Sixth Circuit Issues Pivotal Ruling Involving ‘Public Disclosure Bar’ in FCA Cases

The public disclosure bar works to preclude whistleblowers from filing False Claims Act lawsuits using information already available to the public. However, it is not always clear what this definition includes.
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The False Claims Act’s public disclosure bar prohibits any whistleblower from filing a claim if the facts of the claim are based on information that would be readily available to the public, regardless of whether the whistleblower actually knew about or reviewed the public information prior to initiating the lawsuit. However, recent appellate court decisions have revealed some legal tension in the definition of “disclosure,” with many defendants claiming that all whistleblower lawsuits that reach the investigatory stage should automatically bar later-filed complaints.

In a recent decision out of the Sixth Circuit, the court held the opposite – ruling that confidential investigations by government agencies and third parties do not necessarily trigger the public disclosure bar if there is, practically speaking, no way for the public to have gathered the information. The holding represents a strong majority across the circuits, with only the Seventh Circuit maintaining that any third-party awareness of the fraud is enough to trigger the public disclosure bar.

Details of the Sixth Circuit’s Holding

In United States ex rel. Whipple v. Chattanooga-Hamilton County Hospital Authority, the Sixth Circuit considered whether relator Whipple should have been prevented from filing a lawsuit under the False Claims Act against the Chattanooga-Hamilton County Hospital Authority since the hospital had already been investigated by the Department of Health and Human Services for several possible billing violations. The case involved allegations of healthcare fraud involving Medicare and Medicaid, and was originally triggered by an anonymous tip resulting in the launch of a formal government investigation. After the OIG’s review of the defendant’s billing records, the hospital retained an independent third party accounting agency to conduct an audit. The result of the investigations revealed several billing discrepancies and the defendant voluntarily paid $500,000 to the government before any lawsuit was initiated.

About two years later, a former employee of the hospital authority initiated a whistleblower lawsuit against it, relying on information gathered in his position as a temporary revenue cycle consultant – a position he held at the same time the company was under investigation by the OIG. Agreeing with the defendant’s contentions that the investigation and third-party audit constituted a “public disclosure” of the facts of the fraud, the District Court dismissed the case. However, the whistleblower initiated an appeal, which ultimately proved successful.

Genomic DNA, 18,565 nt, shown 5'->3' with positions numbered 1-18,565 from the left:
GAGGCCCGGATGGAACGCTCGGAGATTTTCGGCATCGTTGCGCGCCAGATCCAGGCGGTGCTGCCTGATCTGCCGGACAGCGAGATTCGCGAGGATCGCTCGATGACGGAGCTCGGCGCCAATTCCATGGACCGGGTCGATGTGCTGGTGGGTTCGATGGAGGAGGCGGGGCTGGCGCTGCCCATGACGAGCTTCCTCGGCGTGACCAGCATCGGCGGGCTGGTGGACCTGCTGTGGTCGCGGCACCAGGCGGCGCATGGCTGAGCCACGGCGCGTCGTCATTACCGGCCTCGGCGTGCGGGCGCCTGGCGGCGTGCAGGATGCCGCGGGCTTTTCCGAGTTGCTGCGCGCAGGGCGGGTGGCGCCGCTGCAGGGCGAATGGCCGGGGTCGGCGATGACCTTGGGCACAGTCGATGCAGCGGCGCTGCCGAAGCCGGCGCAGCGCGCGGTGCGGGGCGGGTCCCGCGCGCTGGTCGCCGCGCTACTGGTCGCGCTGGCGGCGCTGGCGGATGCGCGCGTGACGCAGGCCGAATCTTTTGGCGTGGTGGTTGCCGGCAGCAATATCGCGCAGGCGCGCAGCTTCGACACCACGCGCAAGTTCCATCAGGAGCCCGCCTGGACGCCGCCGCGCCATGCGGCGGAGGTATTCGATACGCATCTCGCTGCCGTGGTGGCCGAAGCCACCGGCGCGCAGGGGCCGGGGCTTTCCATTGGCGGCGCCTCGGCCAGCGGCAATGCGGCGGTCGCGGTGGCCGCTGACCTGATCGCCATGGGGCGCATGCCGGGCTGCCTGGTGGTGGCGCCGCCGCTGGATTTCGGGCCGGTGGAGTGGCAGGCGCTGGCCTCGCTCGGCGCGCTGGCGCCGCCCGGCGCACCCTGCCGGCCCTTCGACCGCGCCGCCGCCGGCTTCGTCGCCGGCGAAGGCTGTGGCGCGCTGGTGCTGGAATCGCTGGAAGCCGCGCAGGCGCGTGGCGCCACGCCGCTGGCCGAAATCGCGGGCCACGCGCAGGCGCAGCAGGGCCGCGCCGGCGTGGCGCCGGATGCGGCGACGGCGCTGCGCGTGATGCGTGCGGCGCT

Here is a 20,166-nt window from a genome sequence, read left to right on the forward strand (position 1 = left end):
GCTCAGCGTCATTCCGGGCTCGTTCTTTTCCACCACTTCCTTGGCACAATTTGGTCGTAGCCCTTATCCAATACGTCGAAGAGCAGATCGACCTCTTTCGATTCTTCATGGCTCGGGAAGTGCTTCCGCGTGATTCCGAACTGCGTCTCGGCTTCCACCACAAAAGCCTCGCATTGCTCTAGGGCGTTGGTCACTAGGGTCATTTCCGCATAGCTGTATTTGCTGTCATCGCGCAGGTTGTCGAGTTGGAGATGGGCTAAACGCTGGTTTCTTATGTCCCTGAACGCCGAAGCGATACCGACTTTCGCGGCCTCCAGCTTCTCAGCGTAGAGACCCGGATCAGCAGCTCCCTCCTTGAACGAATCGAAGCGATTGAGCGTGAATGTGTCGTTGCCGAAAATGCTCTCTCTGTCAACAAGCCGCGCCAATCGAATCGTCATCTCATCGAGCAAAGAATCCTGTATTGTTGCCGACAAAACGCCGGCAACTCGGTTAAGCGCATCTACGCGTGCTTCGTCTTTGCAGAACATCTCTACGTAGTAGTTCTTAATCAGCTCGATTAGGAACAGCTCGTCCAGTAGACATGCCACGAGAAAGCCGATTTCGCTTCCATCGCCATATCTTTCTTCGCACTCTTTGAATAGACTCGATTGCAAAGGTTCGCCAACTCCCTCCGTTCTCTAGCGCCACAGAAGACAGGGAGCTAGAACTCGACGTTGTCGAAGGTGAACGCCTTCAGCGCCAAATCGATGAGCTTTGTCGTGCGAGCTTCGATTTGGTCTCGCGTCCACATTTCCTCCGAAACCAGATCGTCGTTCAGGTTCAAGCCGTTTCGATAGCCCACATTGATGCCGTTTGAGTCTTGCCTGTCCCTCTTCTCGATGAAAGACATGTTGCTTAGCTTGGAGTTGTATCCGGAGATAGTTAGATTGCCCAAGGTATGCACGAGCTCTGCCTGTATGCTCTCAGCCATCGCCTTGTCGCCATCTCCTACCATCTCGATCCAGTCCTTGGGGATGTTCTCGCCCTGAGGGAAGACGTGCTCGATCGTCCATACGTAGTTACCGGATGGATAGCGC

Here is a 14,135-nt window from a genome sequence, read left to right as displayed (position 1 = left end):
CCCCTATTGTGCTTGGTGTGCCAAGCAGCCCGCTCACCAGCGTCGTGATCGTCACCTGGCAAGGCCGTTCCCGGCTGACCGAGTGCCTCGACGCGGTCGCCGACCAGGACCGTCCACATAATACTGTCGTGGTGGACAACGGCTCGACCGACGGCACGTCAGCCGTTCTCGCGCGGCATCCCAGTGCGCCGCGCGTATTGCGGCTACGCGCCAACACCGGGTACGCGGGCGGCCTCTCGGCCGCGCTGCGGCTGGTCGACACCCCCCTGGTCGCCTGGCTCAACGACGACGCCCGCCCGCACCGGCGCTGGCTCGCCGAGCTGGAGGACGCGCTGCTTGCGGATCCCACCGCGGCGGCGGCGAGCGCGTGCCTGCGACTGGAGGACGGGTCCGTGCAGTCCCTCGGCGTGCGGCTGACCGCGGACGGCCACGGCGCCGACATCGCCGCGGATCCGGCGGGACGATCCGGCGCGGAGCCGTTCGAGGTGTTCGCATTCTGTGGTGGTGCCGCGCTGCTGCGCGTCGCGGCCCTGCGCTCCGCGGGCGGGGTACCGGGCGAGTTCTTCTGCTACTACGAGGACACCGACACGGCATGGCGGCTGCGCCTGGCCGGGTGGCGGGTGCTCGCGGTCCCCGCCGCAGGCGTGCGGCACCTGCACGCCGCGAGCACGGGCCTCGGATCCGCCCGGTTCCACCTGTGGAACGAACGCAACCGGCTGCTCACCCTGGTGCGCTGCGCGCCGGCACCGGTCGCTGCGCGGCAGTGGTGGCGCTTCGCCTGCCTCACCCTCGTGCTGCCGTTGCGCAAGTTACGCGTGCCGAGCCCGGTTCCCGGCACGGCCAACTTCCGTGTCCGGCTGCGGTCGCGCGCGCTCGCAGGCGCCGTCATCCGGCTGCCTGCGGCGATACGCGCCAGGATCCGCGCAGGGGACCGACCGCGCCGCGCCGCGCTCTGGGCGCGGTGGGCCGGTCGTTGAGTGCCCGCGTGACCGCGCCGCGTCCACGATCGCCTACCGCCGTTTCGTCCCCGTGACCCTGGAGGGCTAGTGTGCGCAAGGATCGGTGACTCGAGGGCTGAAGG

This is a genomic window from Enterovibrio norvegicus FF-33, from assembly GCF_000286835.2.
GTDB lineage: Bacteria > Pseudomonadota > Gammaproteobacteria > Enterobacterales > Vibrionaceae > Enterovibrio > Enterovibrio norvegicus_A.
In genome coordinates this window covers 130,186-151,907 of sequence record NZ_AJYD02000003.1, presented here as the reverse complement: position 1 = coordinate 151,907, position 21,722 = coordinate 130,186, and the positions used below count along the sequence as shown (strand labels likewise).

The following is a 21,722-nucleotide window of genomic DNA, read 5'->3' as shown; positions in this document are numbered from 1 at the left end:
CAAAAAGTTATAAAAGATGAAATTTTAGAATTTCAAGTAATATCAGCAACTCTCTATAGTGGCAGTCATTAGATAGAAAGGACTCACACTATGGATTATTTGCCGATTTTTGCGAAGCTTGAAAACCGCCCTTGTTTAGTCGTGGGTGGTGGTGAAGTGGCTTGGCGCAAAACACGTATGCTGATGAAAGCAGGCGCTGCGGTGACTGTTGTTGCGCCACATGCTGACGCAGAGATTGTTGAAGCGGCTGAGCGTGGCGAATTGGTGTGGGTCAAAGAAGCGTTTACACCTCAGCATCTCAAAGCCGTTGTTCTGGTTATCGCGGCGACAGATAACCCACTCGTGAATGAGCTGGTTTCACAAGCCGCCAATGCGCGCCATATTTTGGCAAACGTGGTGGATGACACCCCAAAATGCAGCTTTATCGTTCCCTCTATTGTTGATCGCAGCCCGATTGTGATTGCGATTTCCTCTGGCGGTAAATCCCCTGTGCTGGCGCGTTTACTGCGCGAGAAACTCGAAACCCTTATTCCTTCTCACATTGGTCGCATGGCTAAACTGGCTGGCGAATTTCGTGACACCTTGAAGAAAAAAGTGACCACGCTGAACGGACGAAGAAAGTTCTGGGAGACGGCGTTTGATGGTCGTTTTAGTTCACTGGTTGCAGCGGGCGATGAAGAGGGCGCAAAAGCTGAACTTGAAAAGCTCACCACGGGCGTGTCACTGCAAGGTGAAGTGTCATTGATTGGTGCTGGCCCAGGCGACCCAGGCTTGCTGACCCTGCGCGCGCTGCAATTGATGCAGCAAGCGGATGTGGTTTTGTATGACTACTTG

Sixth Circuit’s Analysis of the Public Disclosure Bar

Upon a review of the facts presented at trial and each side’s oral arguments on appeal, the Sixth Circuit concluded that the OIG’s investigation and third-party audit did not constitute a public disclosure of the information relied upon by the relator, and his whistleblower case was to be reinstated. In so doing, the court analyzed whether the investigative activities having occurred prior to the filing would be considered publicly disclosed within the plain meaning of that term.

To help solve this inquiry, the Court opted to rely on the interpretation of “public disclosure” relied upon by virtually all other circuit courts, excluding the Seventh Circuit. In determining whether the information as to the investigation or audit was publicly disclosed, the court opined that this would require some “affirmative act of disclosure to the public outside the government.” In other words, the bar is not triggered merely by the government’s own internal awareness of the situation.

In reaching this point, the Court then pointed to the defendant’s other argument: the third-party auditor (not a government agency) was made aware of the situation. The Court rebutted this assertion by highlighting that the auditors were “strangers to the fraud,” were not made aware of any of the details of the investigation, and were not potential witnesses. In sum, the Court concluded that the information was not publicly disclosed.

This case helps to solidify the meaning of “public disclosure” in terms of whether a relator can continue with a case even after a government investigation.

Contact Berger Montague Right Away

If you are aware of healthcare fraud or are unsure if you are a good candidate for a whistleblower lawsuit, please contact the qui tam attorneys of Berger Montague today.

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By | 2018-03-26T09:05:22+00:00 March 27th, 2015|False Claims Act Legal News|